Texas Atty. Gen. Ken Paxton said that justices of peace, judges, county clerks and their employees have “constitutional and statutory rights protecting their freedom of religion”
U.S. Supreme Court’s long-awaited decision about same-sex marriage has raised new legal questions. In Texas, the state attorney general has stated that government employees can, based on their religious beliefs, refuse to issue marriage licenses for gay and lesbian couples and perform same-sex weddings despite the Supreme Court’s ruling.
Texas AG will support county clerks refusing to issue same-sex marriage licenses http://t.co/vdPPK3ukXN
— Taryn (@TarynOnthenews) June 29, 2015
According to the Supreme Court’s decision, the right for same-sex couples to marry is enshrined under the due process and equal protection clauses of the 14th Amendment. In his non-binding opinion, issued last weekend, Texas Atty. Gen. Ken Paxton said that justices of peace, judges, county clerks and their employees have “constitutional and statutory rights protecting their freedom of religion” under the 1st Amendment, the Los Angeles Times reports.
Mr. Paxton’s opinion has caused confusion in Texas with some officials licencing gay and lesbian couples while others seeked for further legal advice. In Louisiana, Gov. Bobby Jindal voiced opinions similar to those of Mr. Paxton. Gov. Jindal has sent out a memo in which he wrote that local officials with conflicting religious beliefs should be able to opt out of granting marriage licenses to same-sex couples.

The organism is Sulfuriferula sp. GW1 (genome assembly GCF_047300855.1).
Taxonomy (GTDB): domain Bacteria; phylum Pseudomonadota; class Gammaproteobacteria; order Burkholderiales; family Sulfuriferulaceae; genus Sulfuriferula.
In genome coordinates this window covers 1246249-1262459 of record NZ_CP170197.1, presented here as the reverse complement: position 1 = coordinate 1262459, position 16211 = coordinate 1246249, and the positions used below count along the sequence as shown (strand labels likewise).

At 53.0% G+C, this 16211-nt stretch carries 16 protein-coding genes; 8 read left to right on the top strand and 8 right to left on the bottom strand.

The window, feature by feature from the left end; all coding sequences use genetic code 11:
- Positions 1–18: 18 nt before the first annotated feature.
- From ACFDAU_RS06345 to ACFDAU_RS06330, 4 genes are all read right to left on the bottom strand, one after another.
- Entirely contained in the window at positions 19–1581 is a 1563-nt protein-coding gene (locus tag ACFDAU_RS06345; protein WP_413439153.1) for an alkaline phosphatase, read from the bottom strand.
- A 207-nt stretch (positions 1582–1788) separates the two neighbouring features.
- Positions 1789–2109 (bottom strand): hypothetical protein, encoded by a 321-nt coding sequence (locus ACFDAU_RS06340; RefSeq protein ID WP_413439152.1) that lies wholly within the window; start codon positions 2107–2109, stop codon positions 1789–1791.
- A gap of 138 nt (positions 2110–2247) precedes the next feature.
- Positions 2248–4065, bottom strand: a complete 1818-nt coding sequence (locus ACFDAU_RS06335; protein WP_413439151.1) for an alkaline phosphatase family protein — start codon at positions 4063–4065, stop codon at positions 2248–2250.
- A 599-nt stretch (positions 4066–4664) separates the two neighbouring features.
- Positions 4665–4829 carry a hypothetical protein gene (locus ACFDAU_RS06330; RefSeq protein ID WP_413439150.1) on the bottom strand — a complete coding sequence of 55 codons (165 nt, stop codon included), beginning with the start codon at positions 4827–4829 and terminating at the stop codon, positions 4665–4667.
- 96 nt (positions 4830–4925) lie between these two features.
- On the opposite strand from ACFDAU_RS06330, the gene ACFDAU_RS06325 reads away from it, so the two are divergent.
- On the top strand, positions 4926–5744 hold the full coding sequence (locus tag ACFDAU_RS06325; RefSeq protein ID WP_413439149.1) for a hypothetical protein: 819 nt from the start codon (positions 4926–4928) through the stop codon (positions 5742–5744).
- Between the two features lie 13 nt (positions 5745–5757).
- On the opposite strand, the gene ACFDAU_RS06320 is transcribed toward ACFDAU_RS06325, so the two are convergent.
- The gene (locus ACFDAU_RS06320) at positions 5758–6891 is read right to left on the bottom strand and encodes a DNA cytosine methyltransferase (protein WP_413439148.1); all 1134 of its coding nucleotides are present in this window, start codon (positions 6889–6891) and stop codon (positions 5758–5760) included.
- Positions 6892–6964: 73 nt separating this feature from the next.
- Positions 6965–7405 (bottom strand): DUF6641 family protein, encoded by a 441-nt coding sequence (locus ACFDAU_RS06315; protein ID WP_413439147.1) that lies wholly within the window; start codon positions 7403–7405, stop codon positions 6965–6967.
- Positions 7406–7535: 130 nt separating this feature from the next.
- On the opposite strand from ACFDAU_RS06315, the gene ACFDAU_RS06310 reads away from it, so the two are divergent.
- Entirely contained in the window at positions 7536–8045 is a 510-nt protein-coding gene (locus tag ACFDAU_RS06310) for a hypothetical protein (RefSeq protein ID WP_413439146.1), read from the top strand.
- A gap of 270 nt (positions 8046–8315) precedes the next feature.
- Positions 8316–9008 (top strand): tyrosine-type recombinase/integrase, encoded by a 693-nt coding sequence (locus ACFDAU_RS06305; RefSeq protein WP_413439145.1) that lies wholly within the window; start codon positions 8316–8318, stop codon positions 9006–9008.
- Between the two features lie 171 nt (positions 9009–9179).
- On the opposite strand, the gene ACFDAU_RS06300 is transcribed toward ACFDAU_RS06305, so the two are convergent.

There are opposite views on the nature of the question: Neel lane, a San Antonio-based attorney said that issuing a marriage license “is no different than issuing a hunting license, a fishing license or a driver’s license,” while others emphasize the constitutional religious aspects in the issue. Kelly Shackelford, President and Chief Executive of the conservative legal group Liberty Institute, said that the Supreme Court’s decision and the legal confusion that has followed can lead to a new battle on religious freedom in the United States.
As of June, eighteen countries in the world have legalized same-sex marriage. The U.S. Supreme Court voted on the issue 5 – 4.